Sensitivity and skill

Pandanus Books, operating under the aegis of the Research School of Pacific and Asian Studies at the Australian National University, has a new imprint—Sullivan’s Creek. The man behind this is Ian Templeman, one of the real movers and shakers in this country’s publishing. As founding director of the Fremantle Arts Centre in 1972, Templeman established a press that brought to the fore some of Australia’s most interesting writers, including Elizabeth Jolley, Nicholas Hasluck, A.B. Facey and Sally Morgan.

Then, in 1990, Templeman took up a key position at the National Library of Australia. His brief was to develop its publishing capacity, which he did with aplomb for seven years. Soon after that came Molonglo Press, concentrating on poetry and fine art publication, and, in 1999, Pandanus. Since then Pandanus has produced material ranging over a multitude of cultures and academic disciplines, embracing biography, memoirs and fiction. Now, with the Sullivan’s Creek imprint, it’s pushing further in that direction, spotlighting new writers mainly from the Canberra region.

Of the two whose work is reviewed here, Jan Borrie has published with Templeman before. Her first novel, Verge, appeared in 1998 as one of Molonglo Press’s exquisite pocket editions. Unbroken Blue, a more ambitious undertaking, gives greater scope for her talents. The narrative, held within a string of brief, tantalising, yet lyrical chapters encompassing multiple perspectives, is essentially her version of the Pleiades myth, brushed off, polished up and shaped with her poet’s touch anew.

In Borrie’s retelling, the focus is less on the lost seventh sister, and more on her daughter, who is abandoned when her mother disappears. Annabella’s plight is to be bounced from one aunt to another, and in each of their homes she’s subjected to a form of neglect or abuse. Still, at the core of Annabella’s misery is the initial desertion. She cannot, will not, accept that the mother who loved her would simply walk away and leave her to her fate.

Borrie is an intriguing writer, with an almost instinctual feel for the harmonious disposition of the elements comprising her art. All the pieces fit. And though abandonment is often held to be the childhood experience with the greatest potential for damage, and there are some hideously raw moments for Annabella, Unbroken Blue is not a sob story—Borrie is too clear-eyed for that. That said, and despite the sharp concision of her language, the novel has a lovely, dreamlike quality, in keeping with its mythological resonances.

Nigel Featherstone’s Remnants is a more conventional offering. It is, like Borrie’s novel, a journey narrative. But while Unbroken Blue could be classed a Bildungsroman, examining poetically one girl’s passage from childhood to adulthood, Featherstone’s novel is a solid exploration of age. Moreover, in Remnants we find a finely honed perception of the social environment which, owing to its character, is approached only tangentially in the Borrie book.

Remnants opens with septuagenarian Mitchell Granville, a former Sydney barrister, knee-deep in loneliness. When his wife of many years died, he left the bustle of the seaside suburb of Manly, where they spent his retirement together, and repaired to the house he grew up in. A huge, cold, forbidding Blue Mountain edifice, Bellstay Green is as unlikely a place to overcome depression as you could find. And so it is that, in retreating to the womb of his childhood, Mitchell leaves himself open to some gremlins from his past.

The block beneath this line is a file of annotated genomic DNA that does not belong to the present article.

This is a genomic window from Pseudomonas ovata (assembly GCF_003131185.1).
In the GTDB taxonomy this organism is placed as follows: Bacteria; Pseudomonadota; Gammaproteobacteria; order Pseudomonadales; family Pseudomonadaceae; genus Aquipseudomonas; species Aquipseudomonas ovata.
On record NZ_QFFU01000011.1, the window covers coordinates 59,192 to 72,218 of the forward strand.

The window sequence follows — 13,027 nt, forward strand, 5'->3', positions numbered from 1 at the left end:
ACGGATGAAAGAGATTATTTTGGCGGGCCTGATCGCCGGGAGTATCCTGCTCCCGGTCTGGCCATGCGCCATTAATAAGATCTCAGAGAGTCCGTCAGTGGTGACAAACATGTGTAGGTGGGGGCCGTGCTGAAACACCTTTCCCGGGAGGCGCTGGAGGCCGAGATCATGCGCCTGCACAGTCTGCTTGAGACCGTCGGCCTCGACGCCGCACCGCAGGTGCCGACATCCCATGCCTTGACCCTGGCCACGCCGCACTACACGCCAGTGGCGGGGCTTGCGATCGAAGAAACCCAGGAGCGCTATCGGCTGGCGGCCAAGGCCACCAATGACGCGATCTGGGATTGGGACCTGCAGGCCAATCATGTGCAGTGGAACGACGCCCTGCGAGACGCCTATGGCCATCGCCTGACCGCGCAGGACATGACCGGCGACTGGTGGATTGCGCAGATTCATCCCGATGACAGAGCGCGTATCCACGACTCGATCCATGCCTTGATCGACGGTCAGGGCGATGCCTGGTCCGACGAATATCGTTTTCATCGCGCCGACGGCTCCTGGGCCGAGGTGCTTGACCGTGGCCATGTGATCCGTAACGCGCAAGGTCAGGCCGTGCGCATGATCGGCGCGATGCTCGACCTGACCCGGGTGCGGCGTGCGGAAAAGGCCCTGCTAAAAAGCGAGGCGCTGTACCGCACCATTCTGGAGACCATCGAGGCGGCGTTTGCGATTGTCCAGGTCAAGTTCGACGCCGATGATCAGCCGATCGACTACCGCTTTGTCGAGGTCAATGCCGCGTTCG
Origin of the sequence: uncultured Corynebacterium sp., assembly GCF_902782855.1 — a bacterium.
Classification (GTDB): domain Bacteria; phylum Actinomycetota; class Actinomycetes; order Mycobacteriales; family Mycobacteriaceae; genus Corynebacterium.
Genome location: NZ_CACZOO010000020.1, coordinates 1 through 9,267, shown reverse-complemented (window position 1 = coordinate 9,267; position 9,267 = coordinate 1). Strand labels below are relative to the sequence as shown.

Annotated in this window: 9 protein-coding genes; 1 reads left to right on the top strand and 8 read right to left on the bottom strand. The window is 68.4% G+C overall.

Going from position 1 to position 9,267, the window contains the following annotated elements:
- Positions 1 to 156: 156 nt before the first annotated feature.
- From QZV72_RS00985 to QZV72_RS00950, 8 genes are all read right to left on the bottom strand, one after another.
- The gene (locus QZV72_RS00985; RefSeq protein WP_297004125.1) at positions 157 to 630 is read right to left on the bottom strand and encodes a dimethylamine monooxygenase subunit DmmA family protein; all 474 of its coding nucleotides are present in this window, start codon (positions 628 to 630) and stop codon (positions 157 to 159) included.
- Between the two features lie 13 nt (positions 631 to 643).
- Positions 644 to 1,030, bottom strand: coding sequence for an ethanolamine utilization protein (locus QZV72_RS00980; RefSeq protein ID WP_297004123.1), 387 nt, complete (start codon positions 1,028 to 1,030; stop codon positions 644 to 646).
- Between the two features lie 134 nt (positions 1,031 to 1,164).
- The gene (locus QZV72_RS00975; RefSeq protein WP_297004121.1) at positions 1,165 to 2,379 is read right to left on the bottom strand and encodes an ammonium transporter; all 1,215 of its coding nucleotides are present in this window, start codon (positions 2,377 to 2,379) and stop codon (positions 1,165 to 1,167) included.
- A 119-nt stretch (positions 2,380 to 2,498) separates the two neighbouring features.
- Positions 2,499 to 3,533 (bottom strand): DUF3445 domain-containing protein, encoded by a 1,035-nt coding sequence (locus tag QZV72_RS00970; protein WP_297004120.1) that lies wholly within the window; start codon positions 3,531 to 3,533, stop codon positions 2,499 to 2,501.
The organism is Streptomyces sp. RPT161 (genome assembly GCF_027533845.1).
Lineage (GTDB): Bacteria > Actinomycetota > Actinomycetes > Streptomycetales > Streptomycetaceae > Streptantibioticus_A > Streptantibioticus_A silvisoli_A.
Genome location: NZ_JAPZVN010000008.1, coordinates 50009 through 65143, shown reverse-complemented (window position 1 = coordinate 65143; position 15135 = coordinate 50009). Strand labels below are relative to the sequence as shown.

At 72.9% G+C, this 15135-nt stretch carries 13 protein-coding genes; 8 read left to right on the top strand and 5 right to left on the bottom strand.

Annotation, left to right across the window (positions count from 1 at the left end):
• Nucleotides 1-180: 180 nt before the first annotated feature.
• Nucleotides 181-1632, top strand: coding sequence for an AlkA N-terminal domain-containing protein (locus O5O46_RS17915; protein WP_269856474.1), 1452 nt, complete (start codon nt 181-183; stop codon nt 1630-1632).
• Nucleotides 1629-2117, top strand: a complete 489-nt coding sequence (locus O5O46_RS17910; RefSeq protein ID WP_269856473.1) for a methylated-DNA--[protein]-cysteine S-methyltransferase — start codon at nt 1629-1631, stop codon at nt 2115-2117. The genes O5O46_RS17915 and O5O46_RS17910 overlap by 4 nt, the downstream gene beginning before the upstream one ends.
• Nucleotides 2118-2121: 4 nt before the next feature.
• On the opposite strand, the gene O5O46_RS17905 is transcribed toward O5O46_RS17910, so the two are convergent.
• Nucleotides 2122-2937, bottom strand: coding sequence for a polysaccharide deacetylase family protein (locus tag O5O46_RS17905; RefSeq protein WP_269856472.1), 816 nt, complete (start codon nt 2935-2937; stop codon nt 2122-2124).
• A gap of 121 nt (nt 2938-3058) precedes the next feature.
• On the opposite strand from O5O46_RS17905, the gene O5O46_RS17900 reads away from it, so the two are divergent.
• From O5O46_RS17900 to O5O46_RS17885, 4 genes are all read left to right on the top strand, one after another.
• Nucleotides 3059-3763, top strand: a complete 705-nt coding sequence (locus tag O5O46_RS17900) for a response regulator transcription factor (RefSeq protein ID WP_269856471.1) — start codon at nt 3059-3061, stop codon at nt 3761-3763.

For reasons that become clearer as the tale unwinds, Mitchell, outwardly the picture of unassailable rectitude, suddenly and secretly buys an airline ticket to Perth. There he locates the black sheep of a brother who has been kept at a continent’s distance throughout their respective adulthoods.

As you’d expect, Lindsay Granville is the antithesis of Mitchell. His physical state and circumstance proclaim his disdain for whatever his brother holds dear. He has no money of his own and no compunction in spending Mitchell’s when at last they meet. His clothes are outrageous. He flouts with hilarity society’s injunction to age inconspicuously, and delights in taking the mickey out of those who don’t, Mitchell being top of his list.

Here’s where I settled into enjoying a comedy of manners, as this oddest of couples begin their trek back across the continent towards their childhood home, stopping at several points on the way. But Featherstone’s novel plumbs deeper than comedy, and by the end a more complex relationship between the two brothers has been revealed. Mitchell’s past transgressions are much harsher than either he or I supposed. Yet his complicity in Lindsay’s fall from grace is what he must swallow before he takes off on his final journey into the unknown.

I liked both these books a great deal. Each in its distinct way is written with sensitivity and skill. So thanks, Pandanus. May you and your authors thrive.  

Unbroken Blue, Jan Borrie. Pandanus Books, 2005. isbn 1 740 76129 4, rrp $29.95
Remnants, Nigel Featherstone. Pandanus Books, 2005, isbn 1 740 76130 8, rrp $29.95

Sara Dowse is a novelist, storywriter and essayist. Under her leadership the first women’s affairs section of the Prime Minister’s Department, established in 1974, became the Office of Women’s Affairs, now the Office of the Status of Women. She lives in Sydney.



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